April 18, 2022 | 0
There is nothing unique with my introduction to running. As an elementary kid, I remember the playground races that involved a shuttle run over the black top on an out and back course of maybe 50 meters tops. Growing up with two brothers, I was experienced with the competition side of running and have always been drawn to it. It was this type of competition that saw me run my first road race at the old “Zoo Run” in Lincoln when I was in probably fifth grade. This race was the first opportunity I had to lay claim to the title of “fastest Watley”; of course I didn’t retain the title long.
The Early Years
As an awkward junior high kid, I gravitated towards football, because who didn’t want to emulate the incredible college football upsets that happened on Saturdays? Or the spectacular plays made in the NFL on Sunday? Being young for my grade, and having a non-football body type, it only took one attempted tackle to knock knees with a bigger guy and find myself limping around school for the next week. I may not have admitted it to myself that week, but I knew tackle football was not in my future (and I bet my parents and coaches knew it too).
I did go out for track at Lincoln Christian my 7th grade year. I don’t remember how it all shook out, but I ended up being classified as a “distance runner”, probably because I had no speed for sprints, no hops and no strength. I will call it distance runner by default. The way my own mother tells the story, when the gun would go off in a 1600m run, the question wasn’t if I would get last, but if I would be last or next to last. Yep, I was that good.
In 8th grade, I ran my first cross country season, but I guess it never registered to me just how short the races were. I’m not sure if everyone had it this way or if it was because we were a smaller school, but I felt like the races ranged from 0.75 miles to maybe 1.5 miles at most. This really was more of a sprint than anything. Needless to say, I never finished in the top of our team, much less top of the race. During the 8th grade track season, I tried to quit a couple weeks into practice, but my parents had a rule that once you start something you aren’t allowed to quit, and in hindsight, I am thankful for that. I continued to run only the 1600m, and the peak of my season was running maybe 5:55 at the last meet of the season. Definitely nothing to brag about or indicate future success.
My older brother was into cross country, and I suppose that competition continued to motivate me to at least go out for the sport. The summer before my freshman year was the first time I had ever dedicated myself to training, and by that, I just mean consistent running. Looking back, I felt that the Lincoln Christian coach at that time was great with building stair-step plans that would gradually increase mileage and intensity over the four years of high school. It wasn’t a one-year look, but a four-year plan. That first summer, I ran 150 miles with a long run of 6.2 miles at the 2001 Thunder Run. The only reason I ran that race? Yes, my older brother. He convinced me and a friend that no 14 year old would sign up for a 10k and that we would be sure to place top 3. He was right, there were only three in our division, but I will never forget the feeling of being passed by someone pushing a stroller and running a 50:01 10k.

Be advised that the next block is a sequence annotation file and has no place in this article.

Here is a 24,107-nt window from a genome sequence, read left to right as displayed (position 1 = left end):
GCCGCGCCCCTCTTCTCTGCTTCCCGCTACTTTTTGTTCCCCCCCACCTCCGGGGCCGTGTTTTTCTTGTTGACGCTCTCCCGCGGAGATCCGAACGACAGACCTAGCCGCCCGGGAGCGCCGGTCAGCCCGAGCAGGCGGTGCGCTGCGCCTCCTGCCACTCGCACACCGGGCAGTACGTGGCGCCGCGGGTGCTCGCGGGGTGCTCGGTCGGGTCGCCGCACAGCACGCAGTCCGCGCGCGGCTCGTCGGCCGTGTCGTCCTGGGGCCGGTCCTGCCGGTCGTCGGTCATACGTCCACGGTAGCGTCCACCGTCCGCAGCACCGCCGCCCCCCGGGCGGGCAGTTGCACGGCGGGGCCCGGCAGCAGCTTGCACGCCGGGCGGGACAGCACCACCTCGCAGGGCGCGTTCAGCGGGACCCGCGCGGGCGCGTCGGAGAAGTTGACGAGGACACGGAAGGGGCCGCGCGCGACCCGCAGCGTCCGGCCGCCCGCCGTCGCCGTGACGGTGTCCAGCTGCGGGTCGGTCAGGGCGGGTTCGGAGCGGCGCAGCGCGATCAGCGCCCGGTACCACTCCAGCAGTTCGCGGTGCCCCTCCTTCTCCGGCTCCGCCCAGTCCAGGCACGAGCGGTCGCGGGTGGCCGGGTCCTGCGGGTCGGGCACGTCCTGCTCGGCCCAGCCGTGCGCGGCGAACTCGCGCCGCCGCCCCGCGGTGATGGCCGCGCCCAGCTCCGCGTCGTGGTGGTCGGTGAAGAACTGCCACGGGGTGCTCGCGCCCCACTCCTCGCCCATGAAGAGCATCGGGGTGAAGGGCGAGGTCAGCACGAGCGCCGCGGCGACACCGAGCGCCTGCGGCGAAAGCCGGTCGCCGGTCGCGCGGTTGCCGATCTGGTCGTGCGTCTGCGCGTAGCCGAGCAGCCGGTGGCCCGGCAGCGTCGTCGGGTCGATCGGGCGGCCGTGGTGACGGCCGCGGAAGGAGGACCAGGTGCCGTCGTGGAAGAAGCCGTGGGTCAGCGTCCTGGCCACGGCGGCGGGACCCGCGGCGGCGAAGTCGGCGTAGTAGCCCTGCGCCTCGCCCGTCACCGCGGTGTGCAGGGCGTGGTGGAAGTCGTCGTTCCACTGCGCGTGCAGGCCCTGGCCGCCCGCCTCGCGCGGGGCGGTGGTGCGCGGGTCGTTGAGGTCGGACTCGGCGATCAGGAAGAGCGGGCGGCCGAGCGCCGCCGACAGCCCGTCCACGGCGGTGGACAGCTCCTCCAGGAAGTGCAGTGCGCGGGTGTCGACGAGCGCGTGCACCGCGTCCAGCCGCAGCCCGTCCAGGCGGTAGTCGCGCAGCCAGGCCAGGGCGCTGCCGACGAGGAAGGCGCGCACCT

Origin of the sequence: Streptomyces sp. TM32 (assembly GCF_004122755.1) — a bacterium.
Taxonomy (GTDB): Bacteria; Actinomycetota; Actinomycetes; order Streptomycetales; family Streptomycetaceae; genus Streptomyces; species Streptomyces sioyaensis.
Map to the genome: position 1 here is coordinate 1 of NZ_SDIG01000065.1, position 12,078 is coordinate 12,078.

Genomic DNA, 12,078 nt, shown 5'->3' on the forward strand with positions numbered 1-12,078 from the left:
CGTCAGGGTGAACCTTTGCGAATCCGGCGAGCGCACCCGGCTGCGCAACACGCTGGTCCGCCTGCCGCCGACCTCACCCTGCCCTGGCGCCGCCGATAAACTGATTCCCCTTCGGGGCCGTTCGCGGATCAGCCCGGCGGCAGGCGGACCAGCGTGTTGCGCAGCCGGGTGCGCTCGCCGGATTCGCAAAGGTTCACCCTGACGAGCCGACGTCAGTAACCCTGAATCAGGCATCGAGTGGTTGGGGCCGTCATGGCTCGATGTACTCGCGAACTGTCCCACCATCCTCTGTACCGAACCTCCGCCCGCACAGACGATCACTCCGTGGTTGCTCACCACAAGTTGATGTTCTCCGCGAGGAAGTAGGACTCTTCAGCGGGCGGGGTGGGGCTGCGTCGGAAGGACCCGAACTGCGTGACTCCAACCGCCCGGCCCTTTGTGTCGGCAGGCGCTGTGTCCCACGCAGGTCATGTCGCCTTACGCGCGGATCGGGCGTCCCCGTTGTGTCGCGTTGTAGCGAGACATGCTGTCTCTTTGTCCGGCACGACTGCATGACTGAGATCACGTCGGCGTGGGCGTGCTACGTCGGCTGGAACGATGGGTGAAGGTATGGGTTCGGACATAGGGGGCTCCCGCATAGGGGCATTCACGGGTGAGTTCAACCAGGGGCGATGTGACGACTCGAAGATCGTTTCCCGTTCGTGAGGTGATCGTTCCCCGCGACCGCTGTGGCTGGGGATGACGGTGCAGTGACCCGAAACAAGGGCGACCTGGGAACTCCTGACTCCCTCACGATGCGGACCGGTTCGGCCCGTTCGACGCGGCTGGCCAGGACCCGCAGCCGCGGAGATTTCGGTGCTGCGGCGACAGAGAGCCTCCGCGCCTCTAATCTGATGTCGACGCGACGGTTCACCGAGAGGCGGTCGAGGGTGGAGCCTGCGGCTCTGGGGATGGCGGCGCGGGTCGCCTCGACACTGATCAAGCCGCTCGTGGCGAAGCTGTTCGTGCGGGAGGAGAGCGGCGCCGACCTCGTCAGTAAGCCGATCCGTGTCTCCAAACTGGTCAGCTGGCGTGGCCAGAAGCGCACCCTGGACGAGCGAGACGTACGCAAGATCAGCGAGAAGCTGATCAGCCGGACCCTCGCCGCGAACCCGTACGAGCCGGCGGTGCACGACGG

That first cross country season was uneventful, but the highlight was winning my first (and only) JV race at the Filmore Central golf course in 18:45-ish. For the most part, I imagine I was a 19:30 – 20:00 5k runner. Over the winter, I played basketball, so winter running was a foreign concept for me. Our track distance squad was small, so I remember almost always getting to run the 3200, the 1600 and the 4×800 if we had enough for a team.
The peak for me as a freshman was the Seward JV meet where I ran both the 3200 and 1600, competing against that same friend I mentioned from the Thunder Run. I don’t remember my 3200 time, but I led the entire race, but with about 100m to go, a kid from Seward tried to pass me. Let the competitiveness kick in! I won the race (barely), but it was the first taste of success. Later in the meet, I won the 1600m with another sprint finish in a time of 5:01.
That track meet (along with the cross country JV meet) got the competitive juices flowing and kickstarted me for the rest of high school. When I was a freshman (and sophomore), Lincoln Christian was in a weird spot. For cross country, we were class C, but in track, we moved up to B. That meant we had to face distance powerhouses of Beatrice, Norris, York and Seward at Districts. Said another way, when you are looking at guys like Chris Dunker, Cody Waite, Jake Schmidt, RJ Robinson and Tom Unger, you don’t stand much of a chance as a freshman. As it turned out, my PR’s ended up around 10:50 in the 3200 and 5:01 in the 1600.
This is definitely a longer story than one post, so I’ll put a bookmark in this and finish the rest this week. Happy Running!